My daughter cheered as she broke through the visual barrier of a “Magic Eye” pattern to see its hidden three-dimensional image. I could almost see the ship reflecting from her delighted little eyes myself. Andrea is six, and she found it splendidly gratifying to finally decipher the picture through the patterned design.
I received the book of frustrating little optical puzzles as a gift, and it was making its way through the children as they sat in our family room. Each one would sit silently engrossed in the pages until exclaiming with amusement that they had identified the puzzle’s answer. I enjoyed watching them; their satisfaction at seeing the images was downright touching.
The clock, however, soon bulldozed me into the frenetic supper hour and then later into the bedtime drill. My earlier sentiments were smothered, lost somewhere between dirty dishes, sibling rivalry and a stack of unsigned school papers.
The little people that decorate our lives are often overwhelmingly endearing. At other times our exhaustion and hurried lifestyle can reduce our ability to appreciate their worth. Life always inflicts hassles, interruptions, and complications.
So how do we focus on the beauty of our children’s child-like spirits, while giving necessary attention to the beast of busy-ness? Here are some suggestions for ways to bring your children’s value into focus.
Consult with their Maker
Our kind and loving Creator made our children in His image, and He knows the masterpieces into which they will develop. Their deepest hopes and potential may be hidden from us, but not from Him.
Ask Him to reveal your children’s significance to you. A personal journal is a good place to record your prayers and the lessons you learn. Make your requests simple. For example, ask God to show you one extra way to communicate your love for your child that day. Whether your child is being sociable or sullen, respectful or rude, with God’s help, you can be a positive road-sign for them at this stage of their life-long journey.
Notice Visual Reminders
Photographs, art work, awards, screen savers, and dandelion bouquets all can serve as visual reference points to the children in our home. Take time to occasionally stop to recognize these reminders and cherish them.
When folding laundry, take a moment to hold up the little pair of blue jeans and try to picture your son or daughter taller than you one day. Or plant a tree in their honour, and watch it grow over the years.
My front yard flowerbed holds a rusty old tricycle that belonged to my aunt about 60 years ago. It hides among the foliage and serves as a pleasant acclamation to all who approach our home: “Children live here”—they are valuable members of our family.
Pull On Their Heart Strings
Every child is powered by their feelings and their passions. They live their days uninhibited, using all their senses to experience the world around them. Over time, however, their inhibitions grow, and they begin to hide behind the patterns of limitations, expectations, performance, etiquette and peer pressure. Attempt to spark that passion.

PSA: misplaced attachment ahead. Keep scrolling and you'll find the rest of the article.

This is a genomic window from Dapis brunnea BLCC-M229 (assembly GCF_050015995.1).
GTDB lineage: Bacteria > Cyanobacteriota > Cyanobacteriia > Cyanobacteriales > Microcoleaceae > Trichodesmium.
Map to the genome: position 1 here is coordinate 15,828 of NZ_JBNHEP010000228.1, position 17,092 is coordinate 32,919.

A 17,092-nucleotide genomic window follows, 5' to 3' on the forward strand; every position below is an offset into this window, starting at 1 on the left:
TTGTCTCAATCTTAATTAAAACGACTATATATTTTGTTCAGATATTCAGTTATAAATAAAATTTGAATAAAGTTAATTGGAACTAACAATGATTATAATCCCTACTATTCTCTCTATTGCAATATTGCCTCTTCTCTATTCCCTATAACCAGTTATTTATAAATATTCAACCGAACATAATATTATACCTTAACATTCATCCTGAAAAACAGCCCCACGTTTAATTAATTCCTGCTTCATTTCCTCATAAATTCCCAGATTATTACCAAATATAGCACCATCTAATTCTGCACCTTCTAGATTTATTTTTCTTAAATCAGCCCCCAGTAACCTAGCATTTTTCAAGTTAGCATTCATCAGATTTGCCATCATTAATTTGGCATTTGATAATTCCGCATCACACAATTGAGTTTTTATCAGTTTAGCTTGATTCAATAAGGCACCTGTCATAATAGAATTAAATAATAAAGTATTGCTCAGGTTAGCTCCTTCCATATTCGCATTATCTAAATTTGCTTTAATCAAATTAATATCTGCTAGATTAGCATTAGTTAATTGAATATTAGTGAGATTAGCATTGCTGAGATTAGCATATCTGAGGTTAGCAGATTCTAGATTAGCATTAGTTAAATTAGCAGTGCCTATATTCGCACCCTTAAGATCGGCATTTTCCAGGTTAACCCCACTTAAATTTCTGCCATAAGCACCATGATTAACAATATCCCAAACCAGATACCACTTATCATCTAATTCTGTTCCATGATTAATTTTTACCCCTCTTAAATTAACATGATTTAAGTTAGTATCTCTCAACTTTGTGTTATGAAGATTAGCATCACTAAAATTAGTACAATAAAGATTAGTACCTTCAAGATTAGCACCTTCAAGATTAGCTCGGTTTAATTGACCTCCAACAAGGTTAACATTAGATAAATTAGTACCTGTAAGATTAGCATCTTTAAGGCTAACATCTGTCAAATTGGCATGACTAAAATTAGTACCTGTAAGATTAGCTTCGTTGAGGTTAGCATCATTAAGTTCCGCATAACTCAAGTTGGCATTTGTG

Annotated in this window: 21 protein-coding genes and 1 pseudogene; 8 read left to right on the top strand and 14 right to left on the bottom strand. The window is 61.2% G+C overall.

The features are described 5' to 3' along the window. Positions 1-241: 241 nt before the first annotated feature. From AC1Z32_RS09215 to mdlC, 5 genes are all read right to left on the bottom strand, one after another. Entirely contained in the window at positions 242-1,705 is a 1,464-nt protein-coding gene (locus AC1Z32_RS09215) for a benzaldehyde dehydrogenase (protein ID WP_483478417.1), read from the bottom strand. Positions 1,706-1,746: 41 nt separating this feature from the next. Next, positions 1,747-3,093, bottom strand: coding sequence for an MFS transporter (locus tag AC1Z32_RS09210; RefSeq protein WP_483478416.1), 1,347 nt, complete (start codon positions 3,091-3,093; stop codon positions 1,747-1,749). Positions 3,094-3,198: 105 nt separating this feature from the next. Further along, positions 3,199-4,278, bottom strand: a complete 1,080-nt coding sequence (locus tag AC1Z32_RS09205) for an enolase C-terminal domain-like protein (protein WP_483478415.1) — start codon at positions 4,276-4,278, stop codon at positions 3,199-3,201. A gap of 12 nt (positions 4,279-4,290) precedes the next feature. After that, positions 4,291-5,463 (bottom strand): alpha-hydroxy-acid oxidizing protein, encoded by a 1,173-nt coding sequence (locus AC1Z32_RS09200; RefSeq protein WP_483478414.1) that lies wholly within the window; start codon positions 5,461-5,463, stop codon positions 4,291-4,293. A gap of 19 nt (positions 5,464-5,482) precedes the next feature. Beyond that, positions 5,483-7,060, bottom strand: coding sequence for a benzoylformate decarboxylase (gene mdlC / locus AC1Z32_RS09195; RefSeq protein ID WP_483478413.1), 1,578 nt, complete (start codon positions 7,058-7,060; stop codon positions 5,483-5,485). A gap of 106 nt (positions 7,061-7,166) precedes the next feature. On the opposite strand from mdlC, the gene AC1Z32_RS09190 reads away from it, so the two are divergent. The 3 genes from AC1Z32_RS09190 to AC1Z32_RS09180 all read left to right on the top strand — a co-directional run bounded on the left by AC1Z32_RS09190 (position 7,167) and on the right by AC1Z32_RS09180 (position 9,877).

Every birthday, look your children in the eye and say, “I am so glad you are a part of my life.” When driving in the car, ask them questions that make them dream big: “If all the resources you needed were available to you, what would you like to accomplish?” Or, “If you could travel to anywhere in the world, where would that be?” Ask them what goals they have in their life right now, and encourage them to take one small step this week to move towards one of those goals. You don’t need to advise, train, or guide their answers; just attempt to get them thinking.
Remember Your Youth
When I was a little girl, my life was very different than my children’s lives are today. The basic childhood elements, however, still exist: laughter, play, fear and potential.
Think about when you were little. Dusting off those memories may prove to be a helpful trigger for you when your son or daughter is experiencing life as a ten-year-old. As your children grow, remember what your life was like when you were their age, and attempt to relate to them from the eyes of your youth. I can assure you, it will often bring a more relevant perspective to their plight.
Honour Those Who Care For Them
Each day we entrust our little ones to people with hearts the size of Mount Everest. They teach, amuse, challenge, protect, comfort, encourage, and love our little people.
Teachers, babysitters, nannies, uncles, aunts, grandparents, friends. Honour them for the time and energy they give to your child. Take a moment to look one of them in the eye and thank them. They cater to a challenging population, and do a fantastic job of it.
Stop your bustling for a moment today and take a good look at your child. Don’t allow yourself to only observe their external appearance and behaviour, but look further, and go deeper. Open your “Magic Eyes” to see the value hidden in your children, and once that image is brought into focus, treasure the responsibility you have to nourish them.
(Written in 2003)